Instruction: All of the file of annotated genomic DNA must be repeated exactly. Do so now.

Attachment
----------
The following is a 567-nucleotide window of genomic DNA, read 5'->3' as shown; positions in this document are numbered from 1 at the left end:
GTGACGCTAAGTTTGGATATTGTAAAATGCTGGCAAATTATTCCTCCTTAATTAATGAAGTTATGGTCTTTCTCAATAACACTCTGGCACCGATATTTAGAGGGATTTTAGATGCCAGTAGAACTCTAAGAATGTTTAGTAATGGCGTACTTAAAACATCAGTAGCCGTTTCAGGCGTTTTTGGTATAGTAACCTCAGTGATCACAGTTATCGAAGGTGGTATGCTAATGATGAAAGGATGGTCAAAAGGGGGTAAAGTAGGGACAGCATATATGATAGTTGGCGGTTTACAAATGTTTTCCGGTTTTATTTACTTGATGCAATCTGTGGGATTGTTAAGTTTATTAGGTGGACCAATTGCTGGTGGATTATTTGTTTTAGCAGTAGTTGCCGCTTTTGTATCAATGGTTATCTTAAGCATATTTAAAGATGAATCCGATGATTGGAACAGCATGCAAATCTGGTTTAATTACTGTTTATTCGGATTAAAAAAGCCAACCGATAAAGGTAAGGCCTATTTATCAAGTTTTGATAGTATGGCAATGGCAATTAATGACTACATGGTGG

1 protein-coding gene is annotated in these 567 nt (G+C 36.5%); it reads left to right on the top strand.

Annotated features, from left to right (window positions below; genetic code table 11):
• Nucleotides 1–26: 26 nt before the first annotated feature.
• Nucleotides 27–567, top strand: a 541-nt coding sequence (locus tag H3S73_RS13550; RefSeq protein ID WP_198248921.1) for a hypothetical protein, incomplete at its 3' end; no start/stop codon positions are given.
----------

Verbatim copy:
The following is a 567-nucleotide window of genomic DNA, read 5'->3' as shown; positions in this document are numbered from 1 at the left end:
GTGACGCTAAGTTTGGATATTGTAAAATGCTGGCAAATTATTCCTCCTTAATTAATGAAGTTATGGTCTTTCTCAATAACACTCTGGCACCGATATTTAGAGGGATTTTAGATGCCAGTAGAACTCTAAGAATGTTTAGTAATGGCGTACTTAAAACATCAGTAGCCGTTTCAGGCGTTTTTGGTATAGTAACCTCAGTGATCACAGTTATCGAAGGTGGTATGCTAATGATGAAAGGATGGTCAAAAGGGGGTAAAGTAGGGACAGCATATATGATAGTTGGCGGTTTACAAATGTTTTCCGGTTTTATTTACTTGATGCAATCTGTGGGATTGTTAAGTTTATTAGGTGGACCAATTGCTGGTGGATTATTTGTTTTAGCAGTAGTTGCCGCTTTTGTATCAATGGTTATCTTAAGCATATTTAAAGATGAATCCGATGATTGGAACAGCATGCAAATCTGGTTTAATTACTGTTTATTCGGATTAAAAAAGCCAACCGATAAAGGTAAGGCCTATTTATCAAGTTTTGATAGTATGGCAATGGCAATTAATGACTACATGGTGG

1 protein-coding gene is annotated in these 567 nt (G+C 36.5%); it reads left to right on the top strand.

Annotated features, from left to right (window positions below; genetic code table 11):
• Nucleotides 1–26: 26 nt before the first annotated feature.
• Nucleotides 27–567, top strand: a 541-nt coding sequence (locus tag H3S73_RS13550; RefSeq protein ID WP_198248921.1) for a hypothetical protein, incomplete at its 3' end; no start/stop codon positions are given.